Ag markets exhibited mixed degrees of strength Wednesday
Nearby corn futures settled slightly higher Wednesday. Corn futures dipped in early-Wednesday trading, and were slow to react to good export news announced by the USDA. However, technically inspired buying seemed to power the March price modestly higher by session’s end. March corn rose 1.5 cents to $4.4325/bushel Wednesday afternoon, while May slipped 0.25 to $4.475.
Technical buying also seemed to boost the soy complex. Forecasts for improved rainfall over Brazil’s main grain/soy growing area apparently depressed soybean and product prices Wednesday morning, but the markets firmed as the day passed. Traders credited technical buying for the bean strength, whereas active lifting of meal/oil spreads caused those markets to diverge. March soybeans settled 3.0 cents higher at $13.1625/bushel Wednesday, while March soyoil surged 0.52 cents to 38.23 cents/pound, and March soymeal fell $5.0 to $442.0/ton.
Wheat futures exhibited considerable strength Wednesday afternoon. Tuesday’s price action suggested the wheat markets had bottomed. Traders are reportedly worrying about southern Plains dryness and freeze damage in the Midwest. But the late strength also has a substantial technical component after the nearby contracts topped short-term resistance Tuesday. March CBOT wheat futures advanced 3.0 cents to $5.875/bushel at their Wednesday settlement, while March KCBT wheat futures climbed 4.75 cents to $6.5125, and March MWE futures added 6.0 to $6.295.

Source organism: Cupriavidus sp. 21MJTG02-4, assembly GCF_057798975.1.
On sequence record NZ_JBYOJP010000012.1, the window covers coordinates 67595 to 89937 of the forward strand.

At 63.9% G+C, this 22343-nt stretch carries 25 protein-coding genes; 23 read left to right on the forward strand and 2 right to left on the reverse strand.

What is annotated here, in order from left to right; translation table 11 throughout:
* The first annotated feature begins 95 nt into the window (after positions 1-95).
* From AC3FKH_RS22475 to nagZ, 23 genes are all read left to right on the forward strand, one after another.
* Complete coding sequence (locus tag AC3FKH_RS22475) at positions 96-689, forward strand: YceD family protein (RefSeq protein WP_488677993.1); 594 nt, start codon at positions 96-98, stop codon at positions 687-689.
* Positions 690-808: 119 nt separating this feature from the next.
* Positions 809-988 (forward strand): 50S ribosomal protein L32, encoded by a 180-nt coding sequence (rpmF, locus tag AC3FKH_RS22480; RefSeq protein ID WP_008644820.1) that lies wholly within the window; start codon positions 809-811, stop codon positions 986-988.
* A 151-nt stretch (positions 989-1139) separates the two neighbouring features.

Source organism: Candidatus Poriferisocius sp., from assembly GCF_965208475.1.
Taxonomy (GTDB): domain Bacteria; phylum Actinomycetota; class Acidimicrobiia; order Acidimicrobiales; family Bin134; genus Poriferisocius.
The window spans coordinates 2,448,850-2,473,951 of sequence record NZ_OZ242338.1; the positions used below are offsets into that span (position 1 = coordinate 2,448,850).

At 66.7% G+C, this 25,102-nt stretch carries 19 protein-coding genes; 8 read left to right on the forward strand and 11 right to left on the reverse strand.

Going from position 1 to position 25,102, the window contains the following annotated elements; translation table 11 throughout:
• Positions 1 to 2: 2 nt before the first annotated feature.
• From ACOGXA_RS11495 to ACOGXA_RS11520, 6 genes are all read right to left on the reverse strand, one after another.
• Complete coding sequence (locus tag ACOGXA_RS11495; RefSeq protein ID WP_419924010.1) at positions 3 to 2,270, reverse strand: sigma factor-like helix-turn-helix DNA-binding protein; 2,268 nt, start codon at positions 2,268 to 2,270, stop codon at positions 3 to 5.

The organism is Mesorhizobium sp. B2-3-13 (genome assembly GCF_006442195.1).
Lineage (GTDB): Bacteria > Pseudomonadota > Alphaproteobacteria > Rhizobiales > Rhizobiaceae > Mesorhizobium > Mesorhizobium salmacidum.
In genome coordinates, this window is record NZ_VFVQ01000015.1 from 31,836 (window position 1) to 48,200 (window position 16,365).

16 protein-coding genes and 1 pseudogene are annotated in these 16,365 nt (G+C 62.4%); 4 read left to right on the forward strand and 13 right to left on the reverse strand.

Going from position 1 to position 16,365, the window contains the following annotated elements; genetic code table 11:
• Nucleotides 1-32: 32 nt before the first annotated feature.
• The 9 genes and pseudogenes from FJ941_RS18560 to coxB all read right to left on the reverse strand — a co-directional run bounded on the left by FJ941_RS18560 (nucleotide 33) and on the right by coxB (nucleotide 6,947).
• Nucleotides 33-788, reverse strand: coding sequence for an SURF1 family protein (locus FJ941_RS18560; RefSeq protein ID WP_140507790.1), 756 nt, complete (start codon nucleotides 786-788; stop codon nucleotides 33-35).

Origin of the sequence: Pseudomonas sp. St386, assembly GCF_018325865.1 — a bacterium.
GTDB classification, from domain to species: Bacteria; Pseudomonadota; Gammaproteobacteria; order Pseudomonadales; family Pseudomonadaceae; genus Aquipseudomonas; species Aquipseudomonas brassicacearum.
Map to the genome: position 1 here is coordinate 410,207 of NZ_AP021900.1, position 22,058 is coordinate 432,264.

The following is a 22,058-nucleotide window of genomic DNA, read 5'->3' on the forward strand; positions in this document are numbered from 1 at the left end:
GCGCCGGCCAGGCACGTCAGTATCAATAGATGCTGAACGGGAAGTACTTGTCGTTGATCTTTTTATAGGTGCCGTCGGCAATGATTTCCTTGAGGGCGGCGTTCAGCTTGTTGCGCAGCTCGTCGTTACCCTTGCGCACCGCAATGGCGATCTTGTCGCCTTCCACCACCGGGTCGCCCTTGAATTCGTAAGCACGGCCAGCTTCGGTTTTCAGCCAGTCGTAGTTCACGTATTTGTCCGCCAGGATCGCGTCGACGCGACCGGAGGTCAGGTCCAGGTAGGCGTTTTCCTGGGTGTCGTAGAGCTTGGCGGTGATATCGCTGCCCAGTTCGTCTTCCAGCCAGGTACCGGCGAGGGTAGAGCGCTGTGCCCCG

Talk of limited marketings seemed to support cattle futures. The recent breakdown from record highs has discouraged cattle traders, but emerging talk of limited short-term marketings due to poor weather apparently renewed concerns about late-winter cattle/beef supplies. Firming wholesale prices may also have contributed to Wednesday’s modest bounce. April cattle futures rallied 0.20 cents to 139.10 cents/pound in late Wednesday action, while August bounced 0.10 cents to 129.65. Meanwhile, March feeder cattle skidded 0.05 cents to 166.92 cents/pound, and May edged up 0.15 to 168.32.
Several factors may have sparked Wednesday’s hog surge. Fresh concerns about late-winter/early spring hog supplies in the wake of last year’s PEDV outbreak reportedly boosted hog futures this morning, as did rumors of increased grocery industry interest in pork. Traders also suspect Russia’s return to the U.S. market next month could exaggerate spring demand. April hogs soared 1.87 cents to 95.00 cents/pound at Wednesday’s close, while June leapt 1.65 to 105.40.
- Vermont lawmakers send GMO food-labeling law to governor
- China releases its first report on agricultural outlook
- Novozymes to open new R&D center in U.S.
- CLA participates in forum for ESA consultations for pesticides
- CHS partners to build fertilizer warehouse at Hamberg, N.D.
- Federal agencies, others dispute stover ethanol conclusion
- Commentary: Blame anti-GMO groups for deaths
- Julie Borlaug says biotech is necessary in fight against hunger
- What does “sustainable” food and agriculture really mean?
- Ohio bill to require certification to apply fertilizer
- FCC aims to offer high-speed internet to rural America
- Carbon-dioxide hurts nitrogen assimilation by plants